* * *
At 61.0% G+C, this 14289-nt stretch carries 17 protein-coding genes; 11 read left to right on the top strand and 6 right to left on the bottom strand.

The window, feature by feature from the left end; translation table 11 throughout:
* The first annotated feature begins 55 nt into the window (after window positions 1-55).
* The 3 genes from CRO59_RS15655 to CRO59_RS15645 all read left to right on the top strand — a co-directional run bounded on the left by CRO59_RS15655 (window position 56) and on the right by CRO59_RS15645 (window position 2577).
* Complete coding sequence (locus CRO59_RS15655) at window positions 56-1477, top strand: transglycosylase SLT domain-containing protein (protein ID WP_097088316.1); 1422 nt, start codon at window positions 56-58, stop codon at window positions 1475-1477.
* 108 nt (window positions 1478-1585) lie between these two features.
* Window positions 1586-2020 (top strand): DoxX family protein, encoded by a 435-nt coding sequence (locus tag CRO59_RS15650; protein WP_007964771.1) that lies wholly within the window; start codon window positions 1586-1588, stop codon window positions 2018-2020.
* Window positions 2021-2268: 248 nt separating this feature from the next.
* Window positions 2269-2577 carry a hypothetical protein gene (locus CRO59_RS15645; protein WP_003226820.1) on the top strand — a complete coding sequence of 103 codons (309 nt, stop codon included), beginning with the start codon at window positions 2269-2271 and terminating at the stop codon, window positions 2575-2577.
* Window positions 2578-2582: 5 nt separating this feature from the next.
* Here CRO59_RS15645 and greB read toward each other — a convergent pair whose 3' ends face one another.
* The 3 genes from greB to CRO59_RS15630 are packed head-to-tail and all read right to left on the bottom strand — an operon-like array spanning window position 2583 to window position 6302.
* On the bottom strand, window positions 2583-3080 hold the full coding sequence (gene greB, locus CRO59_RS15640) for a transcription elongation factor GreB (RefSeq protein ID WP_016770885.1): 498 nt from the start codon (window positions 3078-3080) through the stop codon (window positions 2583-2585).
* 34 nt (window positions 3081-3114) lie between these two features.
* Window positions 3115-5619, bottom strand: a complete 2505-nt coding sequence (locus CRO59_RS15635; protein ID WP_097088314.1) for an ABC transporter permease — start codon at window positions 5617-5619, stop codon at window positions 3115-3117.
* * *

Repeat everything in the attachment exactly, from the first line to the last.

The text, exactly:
At 61.0% G+C, this 14289-nt stretch carries 17 protein-coding genes; 11 read left to right on the top strand and 6 right to left on the bottom strand.

The window, feature by feature from the left end; translation table 11 throughout:
* The first annotated feature begins 55 nt into the window (after window positions 1-55).
* The 3 genes from CRO59_RS15655 to CRO59_RS15645 all read left to right on the top strand — a co-directional run bounded on the left by CRO59_RS15655 (window position 56) and on the right by CRO59_RS15645 (window position 2577).
* Complete coding sequence (locus CRO59_RS15655) at window positions 56-1477, top strand: transglycosylase SLT domain-containing protein (protein ID WP_097088316.1); 1422 nt, start codon at window positions 56-58, stop codon at window positions 1475-1477.
* 108 nt (window positions 1478-1585) lie between these two features.
* Window positions 1586-2020 (top strand): DoxX family protein, encoded by a 435-nt coding sequence (locus tag CRO59_RS15650; protein WP_007964771.1) that lies wholly within the window; start codon window positions 1586-1588, stop codon window positions 2018-2020.
* Window positions 2021-2268: 248 nt separating this feature from the next.
* Window positions 2269-2577 carry a hypothetical protein gene (locus CRO59_RS15645; protein WP_003226820.1) on the top strand — a complete coding sequence of 103 codons (309 nt, stop codon included), beginning with the start codon at window positions 2269-2271 and terminating at the stop codon, window positions 2575-2577.
* Window positions 2578-2582: 5 nt separating this feature from the next.
* Here CRO59_RS15645 and greB read toward each other — a convergent pair whose 3' ends face one another.
* The 3 genes from greB to CRO59_RS15630 are packed head-to-tail and all read right to left on the bottom strand — an operon-like array spanning window position 2583 to window position 6302.
* On the bottom strand, window positions 2583-3080 hold the full coding sequence (gene greB, locus CRO59_RS15640) for a transcription elongation factor GreB (RefSeq protein ID WP_016770885.1): 498 nt from the start codon (window positions 3078-3080) through the stop codon (window positions 2583-2585).
* 34 nt (window positions 3081-3114) lie between these two features.
* Window positions 3115-5619, bottom strand: a complete 2505-nt coding sequence (locus CRO59_RS15635; protein ID WP_097088314.1) for an ABC transporter permease — start codon at window positions 5617-5619, stop codon at window positions 3115-3117.